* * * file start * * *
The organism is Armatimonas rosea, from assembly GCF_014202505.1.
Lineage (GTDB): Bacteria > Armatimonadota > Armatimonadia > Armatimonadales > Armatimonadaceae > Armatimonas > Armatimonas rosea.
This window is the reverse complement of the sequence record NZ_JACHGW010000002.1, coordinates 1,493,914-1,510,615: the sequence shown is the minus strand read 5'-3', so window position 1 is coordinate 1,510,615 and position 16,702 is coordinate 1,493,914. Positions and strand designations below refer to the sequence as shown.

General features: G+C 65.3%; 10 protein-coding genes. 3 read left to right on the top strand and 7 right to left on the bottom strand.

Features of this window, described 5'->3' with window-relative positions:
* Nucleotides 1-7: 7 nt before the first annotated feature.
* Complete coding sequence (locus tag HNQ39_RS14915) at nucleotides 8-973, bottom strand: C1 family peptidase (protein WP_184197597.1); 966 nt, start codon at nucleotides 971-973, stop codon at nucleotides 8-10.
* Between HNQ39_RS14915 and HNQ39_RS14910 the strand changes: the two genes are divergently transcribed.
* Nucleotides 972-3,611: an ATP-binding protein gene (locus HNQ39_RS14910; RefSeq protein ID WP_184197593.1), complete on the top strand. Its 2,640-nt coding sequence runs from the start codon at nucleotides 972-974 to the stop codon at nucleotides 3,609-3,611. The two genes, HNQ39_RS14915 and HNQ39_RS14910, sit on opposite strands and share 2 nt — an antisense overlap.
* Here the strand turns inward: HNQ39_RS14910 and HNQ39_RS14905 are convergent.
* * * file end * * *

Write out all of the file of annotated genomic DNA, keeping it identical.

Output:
The organism is Armatimonas rosea, from assembly GCF_014202505.1.
Lineage (GTDB): Bacteria > Armatimonadota > Armatimonadia > Armatimonadales > Armatimonadaceae > Armatimonas > Armatimonas rosea.
This window is the reverse complement of the sequence record NZ_JACHGW010000002.1, coordinates 1,493,914-1,510,615: the sequence shown is the minus strand read 5'-3', so window position 1 is coordinate 1,510,615 and position 16,702 is coordinate 1,493,914. Positions and strand designations below refer to the sequence as shown.

General features: G+C 65.3%; 10 protein-coding genes. 3 read left to right on the top strand and 7 right to left on the bottom strand.

Features of this window, described 5'->3' with window-relative positions:
* Nucleotides 1-7: 7 nt before the first annotated feature.
* Complete coding sequence (locus tag HNQ39_RS14915) at nucleotides 8-973, bottom strand: C1 family peptidase (protein WP_184197597.1); 966 nt, start codon at nucleotides 971-973, stop codon at nucleotides 8-10.
* Between HNQ39_RS14915 and HNQ39_RS14910 the strand changes: the two genes are divergently transcribed.
* Nucleotides 972-3,611: an ATP-binding protein gene (locus HNQ39_RS14910; RefSeq protein ID WP_184197593.1), complete on the top strand. Its 2,640-nt coding sequence runs from the start codon at nucleotides 972-974 to the stop codon at nucleotides 3,609-3,611. The two genes, HNQ39_RS14915 and HNQ39_RS14910, sit on opposite strands and share 2 nt — an antisense overlap.
* Here the strand turns inward: HNQ39_RS14910 and HNQ39_RS14905 are convergent.